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Agriculture in Singapore - statistics & facts

Agriculture is not a major economic sector in Singapore , and less than one percent of its total land area is used for agricultural purposes. This results in Singapore importing most of the food it consumes, making it vulnerable to disruptions in global food supply chains. While the plan to ensure its food security – producing 30 percent of the food it consumes by 2030 - was already introduced in 2019, the COVID-19 pandemic highlighted the importance of reaching this goal.

Urban agriculture and investing in agri-tech

Most if not all of Singapore’s agriculture is urban agriculture and aquaculture, and the licensed farms in Singapore mainly focus on three main types of produce: fish and seafood, vegetables, and hen eggs. To ensure maximum productivity in a limited amount of space, Singapore employs innovative agri-tech and urban farming solutions, such as rotating vertical fish farms, tiered indoor hydroponics farms, and rooftop vegetable gardens. To further support the agri-tech sector, the Singapore government has set aside 60 million Singapore dollars in its 2021 Budget to fund start-ups in this area.

Ensuring food security for a growing population

However, even with improvements in agriculture technology, it would be difficult for Singapore to achieve its goal of producing 30 percent of its food consumption. Currently, the country imports around 90 percent of the food it consumes. This overreliance on imports means that any disruption in the supply chain would threaten its food security. The COVID-19 pandemic was a stark reminder of this. Stricter border controls and reduced cargo traffic led to fewer supplies of fresh produce, and higher prices for foodstuffs.

Its current local food production is far short of the 30 percent target and is only able to cover limited types of foodstuffs. Furthermore, food consumption, particularly the consumption of animal proteins, has increased with growing affluence. With large-scale livestock rearing all but impossible in land-scarce Singapore, the country is once again looking to technology to meet its growing meat demands.

Key figures

The most important key figures provide you with a compact summary of the topic of "Agriculture in Singapore" and take you straight to the corresponding statistics.

Vegetables

Aquaculture and fisheries

Interesting statistics

In the following 5 chapters, you will quickly find the 22 most important statistics relating to "Agriculture in Singapore".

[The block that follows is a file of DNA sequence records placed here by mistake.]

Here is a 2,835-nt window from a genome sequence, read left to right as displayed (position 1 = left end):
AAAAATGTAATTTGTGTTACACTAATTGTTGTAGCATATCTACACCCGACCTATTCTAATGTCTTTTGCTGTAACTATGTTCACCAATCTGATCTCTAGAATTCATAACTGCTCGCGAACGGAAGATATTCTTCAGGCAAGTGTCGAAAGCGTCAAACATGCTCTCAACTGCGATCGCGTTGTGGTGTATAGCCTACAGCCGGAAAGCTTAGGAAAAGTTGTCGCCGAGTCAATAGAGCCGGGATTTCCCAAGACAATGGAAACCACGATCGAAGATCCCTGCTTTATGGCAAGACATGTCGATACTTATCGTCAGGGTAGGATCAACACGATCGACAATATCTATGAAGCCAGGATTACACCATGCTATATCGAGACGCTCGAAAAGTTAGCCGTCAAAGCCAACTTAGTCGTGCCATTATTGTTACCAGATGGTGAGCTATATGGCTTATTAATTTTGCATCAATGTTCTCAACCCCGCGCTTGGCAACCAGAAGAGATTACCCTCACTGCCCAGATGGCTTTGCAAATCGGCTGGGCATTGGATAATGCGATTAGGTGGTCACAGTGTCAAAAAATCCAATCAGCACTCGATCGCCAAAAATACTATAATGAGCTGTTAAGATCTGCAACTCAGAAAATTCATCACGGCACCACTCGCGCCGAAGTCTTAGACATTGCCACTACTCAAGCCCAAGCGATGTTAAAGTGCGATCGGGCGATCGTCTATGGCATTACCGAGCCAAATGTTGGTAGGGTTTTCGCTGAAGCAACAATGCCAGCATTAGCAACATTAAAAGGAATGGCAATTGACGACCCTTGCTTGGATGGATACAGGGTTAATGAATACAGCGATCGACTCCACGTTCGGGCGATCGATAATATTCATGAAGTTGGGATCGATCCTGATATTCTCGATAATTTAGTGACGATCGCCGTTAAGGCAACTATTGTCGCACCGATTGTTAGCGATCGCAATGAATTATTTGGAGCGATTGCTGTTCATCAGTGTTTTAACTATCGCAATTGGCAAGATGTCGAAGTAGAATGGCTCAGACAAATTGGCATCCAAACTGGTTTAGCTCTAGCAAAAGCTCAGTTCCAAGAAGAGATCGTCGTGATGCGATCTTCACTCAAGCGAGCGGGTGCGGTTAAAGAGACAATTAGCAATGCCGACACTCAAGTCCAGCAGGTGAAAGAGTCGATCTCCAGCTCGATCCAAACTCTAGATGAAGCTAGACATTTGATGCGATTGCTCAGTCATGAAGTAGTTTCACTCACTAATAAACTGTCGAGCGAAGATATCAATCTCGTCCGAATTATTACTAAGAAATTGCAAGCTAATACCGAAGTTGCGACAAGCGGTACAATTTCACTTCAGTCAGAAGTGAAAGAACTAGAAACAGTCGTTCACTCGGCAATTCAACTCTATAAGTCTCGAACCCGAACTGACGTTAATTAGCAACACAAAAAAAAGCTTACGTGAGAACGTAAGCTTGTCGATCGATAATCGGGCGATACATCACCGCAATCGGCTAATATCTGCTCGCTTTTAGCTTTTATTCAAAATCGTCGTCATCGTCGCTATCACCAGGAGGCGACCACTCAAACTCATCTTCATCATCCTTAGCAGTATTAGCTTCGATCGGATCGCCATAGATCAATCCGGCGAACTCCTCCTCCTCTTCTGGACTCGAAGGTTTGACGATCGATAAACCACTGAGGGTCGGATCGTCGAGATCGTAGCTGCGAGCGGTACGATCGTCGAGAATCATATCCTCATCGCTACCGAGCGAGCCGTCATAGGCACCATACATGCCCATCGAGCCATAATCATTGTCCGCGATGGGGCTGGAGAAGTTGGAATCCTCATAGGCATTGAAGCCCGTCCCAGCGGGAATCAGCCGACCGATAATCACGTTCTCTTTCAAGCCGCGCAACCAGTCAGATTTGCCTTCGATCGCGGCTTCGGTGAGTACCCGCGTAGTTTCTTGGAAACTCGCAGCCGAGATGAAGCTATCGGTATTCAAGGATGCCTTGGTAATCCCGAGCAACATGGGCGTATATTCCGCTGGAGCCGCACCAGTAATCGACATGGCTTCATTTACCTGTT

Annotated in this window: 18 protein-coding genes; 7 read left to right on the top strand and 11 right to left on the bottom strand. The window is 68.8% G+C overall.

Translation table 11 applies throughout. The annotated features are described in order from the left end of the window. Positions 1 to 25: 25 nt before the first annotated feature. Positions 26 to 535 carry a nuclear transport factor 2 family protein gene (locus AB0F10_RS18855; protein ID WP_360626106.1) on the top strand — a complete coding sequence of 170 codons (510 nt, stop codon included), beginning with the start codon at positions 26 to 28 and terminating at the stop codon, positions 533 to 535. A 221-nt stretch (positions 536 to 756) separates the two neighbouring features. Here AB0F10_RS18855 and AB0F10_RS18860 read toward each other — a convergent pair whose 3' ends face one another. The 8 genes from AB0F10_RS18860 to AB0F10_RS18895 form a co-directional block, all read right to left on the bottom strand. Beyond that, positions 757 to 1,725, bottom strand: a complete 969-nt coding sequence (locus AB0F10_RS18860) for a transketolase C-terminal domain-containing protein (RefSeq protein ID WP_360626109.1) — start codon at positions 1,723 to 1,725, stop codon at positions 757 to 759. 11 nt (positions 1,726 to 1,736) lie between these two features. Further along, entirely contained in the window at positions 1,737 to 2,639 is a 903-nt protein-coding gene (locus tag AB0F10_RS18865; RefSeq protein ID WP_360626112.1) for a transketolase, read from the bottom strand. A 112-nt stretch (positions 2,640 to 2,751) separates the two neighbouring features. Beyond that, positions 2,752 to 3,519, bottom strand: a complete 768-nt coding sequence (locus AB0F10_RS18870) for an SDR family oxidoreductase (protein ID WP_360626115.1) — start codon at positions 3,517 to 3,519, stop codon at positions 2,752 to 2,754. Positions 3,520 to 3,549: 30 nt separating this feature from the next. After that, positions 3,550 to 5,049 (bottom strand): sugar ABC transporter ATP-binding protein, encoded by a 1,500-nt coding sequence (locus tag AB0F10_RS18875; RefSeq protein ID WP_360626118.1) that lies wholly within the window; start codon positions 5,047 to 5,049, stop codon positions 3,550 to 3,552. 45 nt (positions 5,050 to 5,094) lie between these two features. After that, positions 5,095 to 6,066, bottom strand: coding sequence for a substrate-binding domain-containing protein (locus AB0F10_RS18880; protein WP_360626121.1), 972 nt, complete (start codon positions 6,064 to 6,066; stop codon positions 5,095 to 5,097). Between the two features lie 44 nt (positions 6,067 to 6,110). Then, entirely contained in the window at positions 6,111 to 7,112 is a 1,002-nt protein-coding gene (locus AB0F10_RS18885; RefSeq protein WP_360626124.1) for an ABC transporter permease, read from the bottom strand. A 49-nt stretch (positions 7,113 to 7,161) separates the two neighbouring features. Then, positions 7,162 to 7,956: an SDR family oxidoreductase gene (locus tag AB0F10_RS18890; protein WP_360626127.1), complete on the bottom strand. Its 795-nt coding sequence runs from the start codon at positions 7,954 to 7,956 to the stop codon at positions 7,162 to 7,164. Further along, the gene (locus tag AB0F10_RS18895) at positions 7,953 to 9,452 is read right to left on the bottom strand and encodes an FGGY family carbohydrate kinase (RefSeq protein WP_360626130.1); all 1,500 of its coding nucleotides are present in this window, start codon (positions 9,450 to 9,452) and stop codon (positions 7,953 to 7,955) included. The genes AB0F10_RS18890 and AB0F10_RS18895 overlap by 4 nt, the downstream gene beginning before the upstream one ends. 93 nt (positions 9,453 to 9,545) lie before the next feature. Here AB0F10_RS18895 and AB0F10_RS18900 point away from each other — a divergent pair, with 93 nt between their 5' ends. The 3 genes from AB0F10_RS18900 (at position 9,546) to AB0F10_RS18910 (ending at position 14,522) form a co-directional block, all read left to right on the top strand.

Agriculture in Singapore

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Agriculture in Singapore - statistics & facts

Agriculture is not a major economic sector in Singapore , and less than one percent of its total land area is used for agricultural purposes. This results in Singapore importing most of the food it consumes, making it vulnerable to disruptions in global food supply chains. While the plan to ensure its food security – producing 30 percent of the food it consumes by 2030 - was already introduced in 2019, the COVID-19 pandemic highlighted the importance of reaching this goal.

Urban agriculture and investing in agri-tech

Most if not all of Singapore’s agriculture is urban agriculture and aquaculture, and the licensed farms in Singapore mainly focus on three main types of produce: fish and seafood, vegetables, and hen eggs. To ensure maximum productivity in a limited amount of space, Singapore employs innovative agri-tech and urban farming solutions, such as rotating vertical fish farms, tiered indoor hydroponics farms, and rooftop vegetable gardens. To further support the agri-tech sector, the Singapore government has set aside 60 million Singapore dollars in its 2021 Budget to fund start-ups in this area.

Ensuring food security for a growing population

However, even with improvements in agriculture technology, it would be difficult for Singapore to achieve its goal of producing 30 percent of its food consumption. Currently, the country imports around 90 percent of the food it consumes. This overreliance on imports means that any disruption in the supply chain would threaten its food security. The COVID-19 pandemic was a stark reminder of this. Stricter border controls and reduced cargo traffic led to fewer supplies of fresh produce, and higher prices for foodstuffs.

Its current local food production is far short of the 30 percent target and is only able to cover limited types of foodstuffs. Furthermore, food consumption, particularly the consumption of animal proteins, has increased with growing affluence. With large-scale livestock rearing all but impossible in land-scarce Singapore, the country is once again looking to technology to meet its growing meat demands.

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